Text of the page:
The story behind the album is a pretty interesting one, with Edenloff writing at least part of it while up in the wilderness of the Bruce Peninsula. As he explains on their website: “Locals told me to watch out for black bears, the heat wasn’t working and at night it sounded like the cottage was surrounded by wolves. I slept with a pocket knife at arms-reach. It’s funny the lines that will run through your head when you’re alone like that and trying to get yourself to sleep.”
Opener ‘Our Love…’ is an archetypal example of what makes RAA good. A fairly riotous song, the opening refrain of ‘our love will burn it down’ is followed by an explosion of guitars and drums that drive the tempo up. Just when you think you have the song pegged as a lively little number, there’s a drastic change around the two minute mark. The instruments fall away and the song opens up so that it becomes flat and wide and lonely, leaving Edenloff to shout his words across an empty landscape as if he’s the only man in the world. ‘On the Rocks’ does this in reverse, with the relatively restrained flow interupted by moments of raw feeling. Maybe this is the Bruce Peninsula coming out onto the record, a juxtaposition of beauty and violence (or at least the imagining of it).
This is where The Rural Alberta Advantage have always been strong, and where Mended With Gold triumphs. The band have perfected the use of silence and space within songs, dropping pockets of quiet into their rock songs and peppering the slower numbers with abrupt moments of noise and fury. As a result, this is not an album that you find yourself drifting through. The contrasting sensations of loud and quiet, energy and melancholy, sadness and joy (etc. etc.) are constantly played off against one another, and your brain is jolted upon every switch. Kernels of lonliness are unveiled in the hearts of the upbeat songs, while the slow, sad tracks contain an anger or panic that makes the suffering seem real, leaving no song easily labelled as any one thing. This variety of emotions bring into relief the complicated underlying feeling (the proverbial Human Condition, if you will) that makes the record so relatable.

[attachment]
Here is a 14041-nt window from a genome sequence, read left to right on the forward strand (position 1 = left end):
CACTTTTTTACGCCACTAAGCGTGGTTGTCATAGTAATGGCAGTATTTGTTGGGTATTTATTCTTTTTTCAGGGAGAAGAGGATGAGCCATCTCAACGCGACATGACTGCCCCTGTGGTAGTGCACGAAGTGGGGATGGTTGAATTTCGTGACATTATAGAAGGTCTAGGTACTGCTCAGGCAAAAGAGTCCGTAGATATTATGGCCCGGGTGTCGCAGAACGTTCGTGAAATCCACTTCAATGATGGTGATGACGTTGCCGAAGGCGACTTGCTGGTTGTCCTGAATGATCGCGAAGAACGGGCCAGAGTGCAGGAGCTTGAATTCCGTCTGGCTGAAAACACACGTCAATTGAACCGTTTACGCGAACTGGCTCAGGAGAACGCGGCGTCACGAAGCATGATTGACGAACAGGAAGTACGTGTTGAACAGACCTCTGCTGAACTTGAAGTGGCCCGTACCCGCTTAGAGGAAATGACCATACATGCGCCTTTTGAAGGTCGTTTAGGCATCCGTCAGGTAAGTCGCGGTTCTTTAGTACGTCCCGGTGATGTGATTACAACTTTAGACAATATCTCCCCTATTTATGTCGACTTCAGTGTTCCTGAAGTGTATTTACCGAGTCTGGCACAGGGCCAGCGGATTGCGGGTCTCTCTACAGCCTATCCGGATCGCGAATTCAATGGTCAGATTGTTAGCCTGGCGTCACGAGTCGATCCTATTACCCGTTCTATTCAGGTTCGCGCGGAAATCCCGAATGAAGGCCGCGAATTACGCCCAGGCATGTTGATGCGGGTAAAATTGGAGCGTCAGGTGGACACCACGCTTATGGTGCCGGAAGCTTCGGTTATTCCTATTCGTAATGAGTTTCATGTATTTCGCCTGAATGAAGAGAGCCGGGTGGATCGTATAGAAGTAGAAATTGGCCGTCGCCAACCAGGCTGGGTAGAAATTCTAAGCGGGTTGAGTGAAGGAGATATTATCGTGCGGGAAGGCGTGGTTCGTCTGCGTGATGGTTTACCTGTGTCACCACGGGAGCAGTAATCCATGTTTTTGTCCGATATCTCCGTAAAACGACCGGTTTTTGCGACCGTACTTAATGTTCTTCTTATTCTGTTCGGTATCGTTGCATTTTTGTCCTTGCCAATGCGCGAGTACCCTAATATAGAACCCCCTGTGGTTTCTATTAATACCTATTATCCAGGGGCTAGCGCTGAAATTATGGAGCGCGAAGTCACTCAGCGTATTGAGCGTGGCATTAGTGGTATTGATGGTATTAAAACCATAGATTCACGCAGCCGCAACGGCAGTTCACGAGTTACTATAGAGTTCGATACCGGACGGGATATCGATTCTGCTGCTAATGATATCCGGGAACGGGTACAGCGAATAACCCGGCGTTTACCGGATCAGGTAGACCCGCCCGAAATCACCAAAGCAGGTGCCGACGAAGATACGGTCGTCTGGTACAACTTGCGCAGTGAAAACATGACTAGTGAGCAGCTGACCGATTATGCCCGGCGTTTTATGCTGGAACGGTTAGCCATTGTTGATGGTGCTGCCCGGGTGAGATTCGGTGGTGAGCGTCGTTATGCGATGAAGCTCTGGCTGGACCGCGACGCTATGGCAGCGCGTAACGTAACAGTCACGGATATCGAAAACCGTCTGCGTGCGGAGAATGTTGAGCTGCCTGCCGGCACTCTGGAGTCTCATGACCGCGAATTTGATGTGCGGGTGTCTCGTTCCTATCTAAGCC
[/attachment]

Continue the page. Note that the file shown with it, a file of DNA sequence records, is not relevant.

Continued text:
You can order Mended With Gold from Saddle Creek. What are you waiting for?
We first wrote about Chicago’s Young Jesus back in 2012 and, in the absence of new material (there has been a side project), have been listening to their album Home ever since. That album had legs.
Anyway, having left the Midwest for LA, Young Jesus are back with a new single, ‘G,’ the first track off of an upcoming full-length (called Grow/Decompose, judging by the artwork). A change in line-up (the addition of Garrison Benson and Eric Shevrin) sees a slight change in sound, but all of the hallmarks that made Home so good are still present. Complex, nuanced characters? Check. Interesting, unexpected situations and circumstances? Check. Young Jesus are back.
'G' concerns Neil (who seems to be the character portrayed in the album artwork) and his struggles to find an identity in his confusing young years. I don't want to write too much based on one single (expect a full review nearer to album release) but this seems to be going a step further than your standard indie-rock fare. I think that the good folk over at Impose were on to something when they drew comparisons to David Foster Wallace (not least because Neil brings to mind Infinite Jest's Poor Tony Krause).
Peirson Ross, aka just plain Peirson, is a multi-instrumentalist from Toronto. He recently released his sixth studio album, Wild Ones, an album which he says is “dedicated to wildlife and to those living the ‘wild life.’" What this means is that he’s created an album rooted in nature, an album which addresses both the majesty of the natural world, as well as the mess which we’ve managed to make of it.
Incredibly, Ross plays each of the 20+ instruments himself and also designed and created the beautiful artwork. Each tile on the cover holds a paper-cut image of one of sixteen Canadian animals, and along with the songs, Ross intends for them to “represent the ten provinces, three territories and three oceans that reside within these fragile Canadian habitats.” Ross says that his aim was to marry “art, music and design for the greater social good.”